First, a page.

* Updated November 11, 2014
Jung-Ho Kang (pronounced “Ghang”) is a right-handed shortstop for the Nexen Heroes of the Korea Baseball Organization (KBO). The 2014 season marks his 7th season as a full-time starter. Kang has been one of the premier infielders in South Korea for the last several years. He is currently under contract with the Heroes, but after the season he will be eligible to sign with a foreign team via the Posting System with the Heroes’ permission. Kang has previously expressed his desire to play in MLB, in part to evidence the high level of play of which Korean infielders are capable. Earlier this year, both the owner and the manager of the Heroes stated that they would like to support Kang in his wishes to play in MLB after the season.
Career in South Korea
Kang was born on April 5, 1987 (Age: 27) in Gwangju, South Korea. He has a robust frame, standing 6’ 0” and weighing 212 lbs. He attended Gwangju Jaeil High School, one of South Korea’s most prestigious baseball powerhouses, which also produced former MLB players such as Byung-Hyun Kim (1999-2007), Jae-Weong Seo (2002-07) and Hee-Seop Choi (2002-05). Kang was drafted in the second round of the 2006 KBO draft by the Hyundai Unicorns (which later became the Nexen Heroes). Kang has spent his entire career (2006-Present) with the Heroes Organization, although the ownership of the team has changed. During his KBO career, he has won three Golden Glove Awards (2011-13) and he joined the 20-20 (20 HR and 20 SB) club in 2012. Kang put up premier offensive numbers in 2012 and 2013, ranking among the top 5 in HR, RBI and BB. He is also a three-time All-Star shortstop (2010-12).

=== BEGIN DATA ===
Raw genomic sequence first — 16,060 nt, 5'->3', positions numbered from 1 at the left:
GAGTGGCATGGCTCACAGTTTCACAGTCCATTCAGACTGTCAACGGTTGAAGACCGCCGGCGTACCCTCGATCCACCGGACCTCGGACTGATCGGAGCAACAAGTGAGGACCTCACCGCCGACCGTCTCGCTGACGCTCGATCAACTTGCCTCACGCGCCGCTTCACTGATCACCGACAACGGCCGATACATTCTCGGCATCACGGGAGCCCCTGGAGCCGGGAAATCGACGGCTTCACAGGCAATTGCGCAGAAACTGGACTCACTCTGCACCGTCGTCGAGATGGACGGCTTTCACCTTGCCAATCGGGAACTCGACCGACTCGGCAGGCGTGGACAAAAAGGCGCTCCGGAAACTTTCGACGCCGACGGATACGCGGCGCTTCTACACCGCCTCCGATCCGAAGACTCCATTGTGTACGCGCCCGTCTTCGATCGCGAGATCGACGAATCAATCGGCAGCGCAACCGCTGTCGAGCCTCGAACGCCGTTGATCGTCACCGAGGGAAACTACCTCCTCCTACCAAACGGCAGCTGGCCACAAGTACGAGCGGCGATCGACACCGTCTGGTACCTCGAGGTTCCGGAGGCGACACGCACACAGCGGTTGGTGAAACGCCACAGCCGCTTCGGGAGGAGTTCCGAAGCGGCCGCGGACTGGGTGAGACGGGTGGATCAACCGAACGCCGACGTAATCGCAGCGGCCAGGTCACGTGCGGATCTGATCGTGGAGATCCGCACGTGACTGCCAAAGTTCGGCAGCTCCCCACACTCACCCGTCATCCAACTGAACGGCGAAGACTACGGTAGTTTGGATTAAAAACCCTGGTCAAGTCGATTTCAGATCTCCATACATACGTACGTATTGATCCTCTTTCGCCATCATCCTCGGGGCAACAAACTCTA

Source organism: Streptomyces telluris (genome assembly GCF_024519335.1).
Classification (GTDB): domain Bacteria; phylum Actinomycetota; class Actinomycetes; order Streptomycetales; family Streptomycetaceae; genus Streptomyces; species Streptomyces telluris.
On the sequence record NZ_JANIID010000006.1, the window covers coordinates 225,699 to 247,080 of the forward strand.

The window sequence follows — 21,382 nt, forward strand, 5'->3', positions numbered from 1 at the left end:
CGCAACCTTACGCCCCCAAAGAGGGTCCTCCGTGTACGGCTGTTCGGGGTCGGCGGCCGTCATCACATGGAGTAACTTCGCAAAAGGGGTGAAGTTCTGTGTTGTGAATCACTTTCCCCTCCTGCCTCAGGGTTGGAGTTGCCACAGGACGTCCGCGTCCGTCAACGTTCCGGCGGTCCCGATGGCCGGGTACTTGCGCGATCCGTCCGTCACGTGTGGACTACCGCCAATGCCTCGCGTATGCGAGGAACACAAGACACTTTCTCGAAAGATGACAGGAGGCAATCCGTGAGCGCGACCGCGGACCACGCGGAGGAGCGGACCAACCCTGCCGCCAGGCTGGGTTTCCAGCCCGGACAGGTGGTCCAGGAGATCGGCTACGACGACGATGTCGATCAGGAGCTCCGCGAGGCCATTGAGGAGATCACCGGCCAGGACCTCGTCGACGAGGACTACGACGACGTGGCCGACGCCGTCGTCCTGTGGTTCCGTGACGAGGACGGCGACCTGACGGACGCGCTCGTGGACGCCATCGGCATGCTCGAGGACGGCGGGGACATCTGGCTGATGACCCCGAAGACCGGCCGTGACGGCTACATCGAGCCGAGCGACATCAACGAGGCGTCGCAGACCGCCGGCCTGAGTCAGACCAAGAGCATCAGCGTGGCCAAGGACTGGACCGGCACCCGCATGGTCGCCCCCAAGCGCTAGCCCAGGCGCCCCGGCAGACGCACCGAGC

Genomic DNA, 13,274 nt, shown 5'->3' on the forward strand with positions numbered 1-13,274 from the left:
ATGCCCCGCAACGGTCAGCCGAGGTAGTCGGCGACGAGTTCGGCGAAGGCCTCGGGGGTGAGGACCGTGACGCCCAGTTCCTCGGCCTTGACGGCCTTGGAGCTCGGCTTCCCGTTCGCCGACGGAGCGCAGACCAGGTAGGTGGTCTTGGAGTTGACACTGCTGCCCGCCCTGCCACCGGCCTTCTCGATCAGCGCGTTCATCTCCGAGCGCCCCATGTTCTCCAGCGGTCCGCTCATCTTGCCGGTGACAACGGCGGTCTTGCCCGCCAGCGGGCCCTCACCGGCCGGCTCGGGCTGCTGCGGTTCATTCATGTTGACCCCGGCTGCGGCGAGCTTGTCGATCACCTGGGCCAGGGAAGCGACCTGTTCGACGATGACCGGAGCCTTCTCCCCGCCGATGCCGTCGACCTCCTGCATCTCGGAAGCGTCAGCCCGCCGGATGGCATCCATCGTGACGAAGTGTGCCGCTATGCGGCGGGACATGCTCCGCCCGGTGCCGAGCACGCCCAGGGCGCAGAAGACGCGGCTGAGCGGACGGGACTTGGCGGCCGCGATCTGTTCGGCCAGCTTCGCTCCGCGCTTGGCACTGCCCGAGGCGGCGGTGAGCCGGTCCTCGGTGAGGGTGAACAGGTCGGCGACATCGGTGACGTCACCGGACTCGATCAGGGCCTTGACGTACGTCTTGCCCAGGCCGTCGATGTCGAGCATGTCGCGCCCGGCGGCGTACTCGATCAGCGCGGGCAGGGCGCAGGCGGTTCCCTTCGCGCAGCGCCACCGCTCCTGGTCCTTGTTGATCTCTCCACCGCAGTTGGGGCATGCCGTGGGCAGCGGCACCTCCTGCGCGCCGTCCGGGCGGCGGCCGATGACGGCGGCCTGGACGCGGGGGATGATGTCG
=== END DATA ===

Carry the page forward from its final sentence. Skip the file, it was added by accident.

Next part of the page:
Kang’s success at the professional level led to his inclusion in the Korean National team during the 2010 and 2014 Asian Games and the 2013 World Baseball Classic. In the 2010 Asian Games, he batted 0.515 AVG (8-for-13) with 3 HR and 8 RBI, leading his team to a gold medal. This gold medal was significant to Kang’s career, as it made him exempt from his two-year mandatory military service.
Below are Kang’s KBO career statistics:
- 2006: .150/.150/.200, 10 G, 3 H, 1 2B, 0 HR, 1 RBI, 0 SB, 3 Errors
- 2007: .133/.133/.133, 20 G, 2 H, 0 2B, 0 HR, 0 RBI, 0 SB, 0 Error
- 2008: .271/.334/.392, 116 G, 98 H, 18 2B, 8 HR, 47 RBI, 31 BB, 65 K, 3 SB, 13 Errors
- 2009: .286/.349/.508, 133 G, 136 H, 33 2B, 23 HR, 81 RBI, 45 BB, 81 K, 3 SB, 15 Errors
- 2010: .301/.391/.457, 133 G, 135 H, 30 2B, 12 HR, 58 RBI, 61 BB, 87 K, 2 SB, 23 Errors
- 2011: .282/.353/.401, 123 G, 125 H, 22 2B, 9 HR, 63 RBI, 43 BB, 62 K, 4 SB, 13 Errors
- 2012: .314/.413/.560, 124 G, 137 H, 32 2B, 25 HR, 82 RBI, 71 BB, 78 K, 21 SB, 12 Errors
- 2013: .291/.387/.489, 126 G, 131 H, 21 2B, 22 HR, 96 RBI, 68 BB, 109 K, 15 SB, 15 Errors
- 2014: .356/.459/.739, 117 G, 149 H, 36 2B, 40 HR, 117 RBI, 68 BB, 106 K, 3 SB, 9 Errors
- Career: .298/.383/.504, 902 G, 916 H, 193 2B, 139 HR, 545 RBI, 387 BB, 601 K, 51 SB, 103 Errors